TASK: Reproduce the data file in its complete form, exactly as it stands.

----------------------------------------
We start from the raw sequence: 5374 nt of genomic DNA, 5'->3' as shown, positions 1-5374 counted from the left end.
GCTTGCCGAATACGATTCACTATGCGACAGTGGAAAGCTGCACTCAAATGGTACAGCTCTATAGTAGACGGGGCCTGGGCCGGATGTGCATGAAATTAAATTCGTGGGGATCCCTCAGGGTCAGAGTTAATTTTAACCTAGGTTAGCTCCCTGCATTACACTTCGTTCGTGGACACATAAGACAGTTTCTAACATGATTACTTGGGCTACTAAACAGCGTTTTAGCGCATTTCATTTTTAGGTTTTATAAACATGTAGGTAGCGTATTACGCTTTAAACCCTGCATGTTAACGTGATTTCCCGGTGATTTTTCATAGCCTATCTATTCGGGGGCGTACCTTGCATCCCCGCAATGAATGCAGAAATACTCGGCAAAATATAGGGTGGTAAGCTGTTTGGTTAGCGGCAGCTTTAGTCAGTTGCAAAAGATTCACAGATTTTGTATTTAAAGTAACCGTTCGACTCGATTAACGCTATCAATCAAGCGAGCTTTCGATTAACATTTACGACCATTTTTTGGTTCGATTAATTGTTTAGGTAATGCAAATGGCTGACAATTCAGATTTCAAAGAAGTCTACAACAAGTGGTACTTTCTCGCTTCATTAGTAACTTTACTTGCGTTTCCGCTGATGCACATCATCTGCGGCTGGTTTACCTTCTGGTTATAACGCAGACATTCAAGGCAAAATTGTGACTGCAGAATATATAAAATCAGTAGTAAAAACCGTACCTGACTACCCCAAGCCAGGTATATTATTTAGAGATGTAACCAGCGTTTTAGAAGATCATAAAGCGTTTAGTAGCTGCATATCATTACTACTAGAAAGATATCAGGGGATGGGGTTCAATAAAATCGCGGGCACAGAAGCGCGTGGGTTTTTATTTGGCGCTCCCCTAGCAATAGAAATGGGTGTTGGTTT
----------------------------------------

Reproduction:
We start from the raw sequence: 5374 nt of genomic DNA, 5'->3' as shown, positions 1-5374 counted from the left end.
GCTTGCCGAATACGATTCACTATGCGACAGTGGAAAGCTGCACTCAAATGGTACAGCTCTATAGTAGACGGGGCCTGGGCCGGATGTGCATGAAATTAAATTCGTGGGGATCCCTCAGGGTCAGAGTTAATTTTAACCTAGGTTAGCTCCCTGCATTACACTTCGTTCGTGGACACATAAGACAGTTTCTAACATGATTACTTGGGCTACTAAACAGCGTTTTAGCGCATTTCATTTTTAGGTTTTATAAACATGTAGGTAGCGTATTACGCTTTAAACCCTGCATGTTAACGTGATTTCCCGGTGATTTTTCATAGCCTATCTATTCGGGGGCGTACCTTGCATCCCCGCAATGAATGCAGAAATACTCGGCAAAATATAGGGTGGTAAGCTGTTTGGTTAGCGGCAGCTTTAGTCAGTTGCAAAAGATTCACAGATTTTGTATTTAAAGTAACCGTTCGACTCGATTAACGCTATCAATCAAGCGAGCTTTCGATTAACATTTACGACCATTTTTTGGTTCGATTAATTGTTTAGGTAATGCAAATGGCTGACAATTCAGATTTCAAAGAAGTCTACAACAAGTGGTACTTTCTCGCTTCATTAGTAACTTTACTTGCGTTTCCGCTGATGCACATCATCTGCGGCTGGTTTACCTTCTGGTTATAACGCAGACATTCAAGGCAAAATTGTGACTGCAGAATATATAAAATCAGTAGTAAAAACCGTACCTGACTACCCCAAGCCAGGTATATTATTTAGAGATGTAACCAGCGTTTTAGAAGATCATAAAGCGTTTAGTAGCTGCATATCATTACTACTAGAAAGATATCAGGGGATGGGGTTCAATAAAATCGCGGGCACAGAAGCGCGTGGGTTTTTATTTGGCGCTCCCCTAGCAATAGAAATGGGTGTTGGTTT